As I launched the kayak, a small child on a walk with his mother commented that I “look like a giant Christmas elf” with the red kayak and the green suit.
My energy was high as I started out towards Jug Island. In the summer, when I’m paddling regularly, the round trip takes about an hour, usually with a few minutes practicing strokes and rolls in the calm waters behind Jug Island. This time, my back starts hurting right as I pass out of the cove into the wind-whipped crossing. The waves are small, maybe reaching two foot swells, but I’m out of practice and the seat in my kayak broke in summer, leaving me with a jury-rigged solution that provides little to no back support. That’s about the time I remembered that I forgot to put a pump and paddle float into the boat before leaving home. Capsizing at that point would have really sucked.
I managed to keep the boat upright and finish the lap, passing a curious harbour a few feet off my to left on the last stretch back to the shore. It seemed friendlier than the seals I encountered in the summer, when the cove is packed with paddlers and tourists
About halfway into the run, the pain starts. My legs protest, my feet start to slip on the icy trail and my stomach reminds me that I haven’t eaten anything since early morning. On top of that, I'm pretty sure I was dehydrated. I put my headphones on, turned up a podcast and pushed through the final stretch.
By the time I get to the climbing gym, I’m worked. I’ve thought about quitting a few times before, but walking into the bouldering gym is the first time I really stopped to consider it. The last three “events” were all outside, adventuring in nature.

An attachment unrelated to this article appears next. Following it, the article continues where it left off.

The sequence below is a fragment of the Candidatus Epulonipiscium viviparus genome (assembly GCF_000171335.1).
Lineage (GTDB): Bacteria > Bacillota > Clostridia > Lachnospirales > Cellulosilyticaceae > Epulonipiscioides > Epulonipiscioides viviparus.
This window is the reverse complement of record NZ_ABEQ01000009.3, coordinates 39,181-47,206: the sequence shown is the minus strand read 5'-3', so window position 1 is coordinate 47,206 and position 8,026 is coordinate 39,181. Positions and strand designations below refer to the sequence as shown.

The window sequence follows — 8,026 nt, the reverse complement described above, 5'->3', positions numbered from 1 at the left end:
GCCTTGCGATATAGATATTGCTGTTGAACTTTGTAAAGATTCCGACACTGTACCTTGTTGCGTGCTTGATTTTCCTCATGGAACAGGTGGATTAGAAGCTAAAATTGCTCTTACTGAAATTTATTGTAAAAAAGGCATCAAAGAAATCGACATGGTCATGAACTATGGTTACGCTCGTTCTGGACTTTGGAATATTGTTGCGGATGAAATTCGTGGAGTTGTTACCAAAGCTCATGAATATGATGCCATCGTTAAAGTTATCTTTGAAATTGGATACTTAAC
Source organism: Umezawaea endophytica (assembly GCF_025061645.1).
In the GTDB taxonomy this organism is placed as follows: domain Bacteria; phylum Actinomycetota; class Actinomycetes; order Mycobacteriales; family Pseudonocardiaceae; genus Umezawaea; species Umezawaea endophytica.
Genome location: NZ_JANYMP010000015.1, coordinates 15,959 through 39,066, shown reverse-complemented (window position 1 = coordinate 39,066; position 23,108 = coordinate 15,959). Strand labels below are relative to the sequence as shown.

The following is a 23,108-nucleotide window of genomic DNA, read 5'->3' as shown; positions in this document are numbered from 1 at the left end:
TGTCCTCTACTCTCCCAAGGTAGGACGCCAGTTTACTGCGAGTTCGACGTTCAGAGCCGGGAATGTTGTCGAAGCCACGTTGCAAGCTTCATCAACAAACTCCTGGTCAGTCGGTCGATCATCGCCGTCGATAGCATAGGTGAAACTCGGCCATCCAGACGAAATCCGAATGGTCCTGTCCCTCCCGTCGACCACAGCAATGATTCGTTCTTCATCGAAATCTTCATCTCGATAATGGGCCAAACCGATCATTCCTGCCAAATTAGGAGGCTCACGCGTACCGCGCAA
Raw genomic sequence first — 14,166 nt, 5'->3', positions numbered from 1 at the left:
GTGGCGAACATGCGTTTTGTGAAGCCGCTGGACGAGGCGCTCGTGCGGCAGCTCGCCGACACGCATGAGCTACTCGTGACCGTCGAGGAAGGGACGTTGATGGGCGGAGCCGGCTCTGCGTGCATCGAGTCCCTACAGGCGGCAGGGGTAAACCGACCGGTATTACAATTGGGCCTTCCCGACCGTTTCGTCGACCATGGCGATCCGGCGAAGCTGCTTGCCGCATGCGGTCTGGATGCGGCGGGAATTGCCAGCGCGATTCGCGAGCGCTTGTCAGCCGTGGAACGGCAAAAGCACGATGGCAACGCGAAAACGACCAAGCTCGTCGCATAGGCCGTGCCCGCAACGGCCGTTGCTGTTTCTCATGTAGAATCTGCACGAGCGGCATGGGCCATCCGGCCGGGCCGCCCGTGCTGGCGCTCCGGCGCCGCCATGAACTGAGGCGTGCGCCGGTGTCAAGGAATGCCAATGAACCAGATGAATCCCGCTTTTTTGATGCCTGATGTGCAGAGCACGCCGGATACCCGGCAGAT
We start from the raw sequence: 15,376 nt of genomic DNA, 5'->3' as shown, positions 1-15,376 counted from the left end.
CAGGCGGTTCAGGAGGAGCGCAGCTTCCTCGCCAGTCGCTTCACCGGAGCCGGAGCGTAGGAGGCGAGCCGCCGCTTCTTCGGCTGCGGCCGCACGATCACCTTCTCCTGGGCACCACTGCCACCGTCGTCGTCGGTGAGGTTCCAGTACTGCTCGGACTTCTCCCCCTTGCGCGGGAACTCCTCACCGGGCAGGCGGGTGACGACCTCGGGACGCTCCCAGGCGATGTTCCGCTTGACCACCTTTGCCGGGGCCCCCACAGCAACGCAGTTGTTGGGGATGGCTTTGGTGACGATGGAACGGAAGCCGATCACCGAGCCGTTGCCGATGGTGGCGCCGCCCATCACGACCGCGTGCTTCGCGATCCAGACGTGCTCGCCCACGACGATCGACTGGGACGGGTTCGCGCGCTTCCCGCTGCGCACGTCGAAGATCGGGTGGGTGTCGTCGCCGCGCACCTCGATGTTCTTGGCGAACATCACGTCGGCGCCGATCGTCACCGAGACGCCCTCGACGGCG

If I could go climb some actual granite nearby, that would be great, but nothing is going to be dry enough to even attempt. Maybe I should just go to the brewery. Doesn’t finishing in a gym sully this whole tihng?
I’m making excuses, a lot of them, but the truth is that I’m just exhausted. I force myself to get out of the car and into the gym, where I struggle warming up on some easy bouldering problems. Fuck.
No one else in the gym knows what I’m doing. And, if they did, I doubt any would really care. I don’t blame them, it’s a pretty stupid idea. Although, a lot of climbing probably seems like stupid ideas to the rest of the world, particularly the one-upmanship on the leading edge of bold climbing.
“Oh, you climbed that giant piece of granite? I’m going to do it faster and with less safety equipment”.
“Well then, I’m doing to it without a rope altogether”
“Ok, then I’m going to do it without a rope, but I’m going to base-jump off the top”
But, while these things might seem stupid, at least they’re usually pretty extraordinary, or in far flung places. I, on the other hand, was falling off easy boulder problems because I decided to spend a Wednesday punishing myself a 45 minute drive (30 with no traffic) from my house.
There’s nothing herculean about the effort I’m put in. The mileage I traveled on each leg, be it on snow, water or icy, muddy trails, was in the single digits – somewhere around 25 kilometres in total. The climbing wouldn’t have been hard on real rock, let alone pulling on plastic. And, at the end of it all, there’s a brewery next door and take out Thai food on the way home.
Despite knowing all this, and knowing that I could walk away at any time and no one would have any idea I quit, I kept going. Sore, tired and starting to get a little bit loopy, I pushed through 15 bouldering problems. Then did a few more, bolstered by the shot of adrenaline I get for finishing the whole day.
I was sitting at the brewery beside the climbing gym, drinking a spruce tip black IPA by 4:05 p.m.. The sun setting, I asked myself; did I learn anything important today?
But, I did figure out something to write about this week. So I guess I did learn something; sometimes getting over writers block means skiing, kayaking, running and climbing in a single day, which is cool, I guess.
My legs hurt.